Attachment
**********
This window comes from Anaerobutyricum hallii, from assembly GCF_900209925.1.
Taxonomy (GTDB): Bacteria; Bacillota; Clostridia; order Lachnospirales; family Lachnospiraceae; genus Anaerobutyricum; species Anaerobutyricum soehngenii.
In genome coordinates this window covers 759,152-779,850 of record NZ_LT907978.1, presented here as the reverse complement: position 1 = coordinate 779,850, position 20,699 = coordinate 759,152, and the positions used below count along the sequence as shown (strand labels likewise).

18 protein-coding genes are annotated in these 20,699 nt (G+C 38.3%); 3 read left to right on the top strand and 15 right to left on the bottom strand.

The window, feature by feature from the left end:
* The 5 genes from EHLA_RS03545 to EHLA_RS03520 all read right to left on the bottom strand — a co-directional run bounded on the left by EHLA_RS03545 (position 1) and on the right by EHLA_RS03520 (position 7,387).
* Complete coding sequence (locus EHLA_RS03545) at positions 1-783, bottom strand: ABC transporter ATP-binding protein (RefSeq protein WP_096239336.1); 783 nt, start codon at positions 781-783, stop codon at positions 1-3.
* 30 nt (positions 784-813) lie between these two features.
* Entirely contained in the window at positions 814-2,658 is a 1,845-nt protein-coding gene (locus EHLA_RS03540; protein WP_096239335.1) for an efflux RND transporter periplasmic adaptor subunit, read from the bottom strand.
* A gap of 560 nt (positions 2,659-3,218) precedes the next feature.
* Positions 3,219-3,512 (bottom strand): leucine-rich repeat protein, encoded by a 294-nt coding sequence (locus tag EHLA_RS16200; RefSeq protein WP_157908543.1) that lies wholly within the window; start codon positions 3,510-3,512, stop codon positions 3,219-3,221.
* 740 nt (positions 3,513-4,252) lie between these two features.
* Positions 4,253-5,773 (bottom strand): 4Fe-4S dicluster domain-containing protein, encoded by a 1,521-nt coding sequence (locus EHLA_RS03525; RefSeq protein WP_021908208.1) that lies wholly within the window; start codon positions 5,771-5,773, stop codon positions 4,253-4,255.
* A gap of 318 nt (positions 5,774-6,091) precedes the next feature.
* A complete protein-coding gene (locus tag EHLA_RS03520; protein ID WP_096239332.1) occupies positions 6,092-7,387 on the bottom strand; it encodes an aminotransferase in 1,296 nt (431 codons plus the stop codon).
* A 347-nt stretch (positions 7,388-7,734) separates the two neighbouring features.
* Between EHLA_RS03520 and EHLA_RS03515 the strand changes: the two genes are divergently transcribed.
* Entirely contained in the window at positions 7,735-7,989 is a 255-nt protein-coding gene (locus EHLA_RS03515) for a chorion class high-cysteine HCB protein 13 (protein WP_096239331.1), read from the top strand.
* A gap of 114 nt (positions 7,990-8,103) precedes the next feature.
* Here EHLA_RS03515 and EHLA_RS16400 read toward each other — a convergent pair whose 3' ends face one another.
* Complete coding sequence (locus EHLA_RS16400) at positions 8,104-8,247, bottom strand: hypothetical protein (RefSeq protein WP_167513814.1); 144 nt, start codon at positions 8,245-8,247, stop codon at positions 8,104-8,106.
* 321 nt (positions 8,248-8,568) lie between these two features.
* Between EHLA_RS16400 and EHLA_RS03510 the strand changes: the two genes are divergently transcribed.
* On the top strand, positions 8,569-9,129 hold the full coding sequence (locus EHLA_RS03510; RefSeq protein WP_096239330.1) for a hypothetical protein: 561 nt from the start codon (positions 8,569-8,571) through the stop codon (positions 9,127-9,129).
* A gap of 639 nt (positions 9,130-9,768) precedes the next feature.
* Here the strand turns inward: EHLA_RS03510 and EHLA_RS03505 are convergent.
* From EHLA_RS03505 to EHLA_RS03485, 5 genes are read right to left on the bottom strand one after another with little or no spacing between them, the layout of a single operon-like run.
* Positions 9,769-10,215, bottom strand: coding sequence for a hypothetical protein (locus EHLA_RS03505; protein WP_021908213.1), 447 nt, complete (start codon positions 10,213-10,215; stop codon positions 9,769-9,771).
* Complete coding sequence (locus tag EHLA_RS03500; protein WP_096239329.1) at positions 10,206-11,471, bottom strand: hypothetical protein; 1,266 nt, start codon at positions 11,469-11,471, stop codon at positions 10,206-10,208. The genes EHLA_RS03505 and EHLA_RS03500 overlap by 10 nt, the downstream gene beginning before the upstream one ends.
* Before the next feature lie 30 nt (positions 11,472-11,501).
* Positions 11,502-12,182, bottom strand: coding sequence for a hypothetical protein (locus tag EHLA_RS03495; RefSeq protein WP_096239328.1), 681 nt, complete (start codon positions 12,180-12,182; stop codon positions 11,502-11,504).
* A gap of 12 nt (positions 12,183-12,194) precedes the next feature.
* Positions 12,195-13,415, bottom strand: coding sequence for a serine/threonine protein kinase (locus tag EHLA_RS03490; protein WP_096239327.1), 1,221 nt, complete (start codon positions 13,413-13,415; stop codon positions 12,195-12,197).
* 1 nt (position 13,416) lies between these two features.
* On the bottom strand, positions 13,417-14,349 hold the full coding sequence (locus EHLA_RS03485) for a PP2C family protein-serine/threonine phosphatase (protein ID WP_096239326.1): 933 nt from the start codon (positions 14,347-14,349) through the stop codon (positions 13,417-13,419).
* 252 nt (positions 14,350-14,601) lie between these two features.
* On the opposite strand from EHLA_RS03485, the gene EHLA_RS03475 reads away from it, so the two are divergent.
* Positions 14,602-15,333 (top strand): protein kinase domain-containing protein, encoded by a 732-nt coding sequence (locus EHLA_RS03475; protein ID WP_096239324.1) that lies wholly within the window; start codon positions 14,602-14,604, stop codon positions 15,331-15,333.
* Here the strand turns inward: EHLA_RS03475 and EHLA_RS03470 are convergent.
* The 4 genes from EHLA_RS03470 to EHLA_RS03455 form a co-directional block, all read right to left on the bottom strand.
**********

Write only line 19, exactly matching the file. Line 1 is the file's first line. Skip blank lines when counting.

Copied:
* A gap of 114 nt (positions 7,990-8,103) precedes the next feature.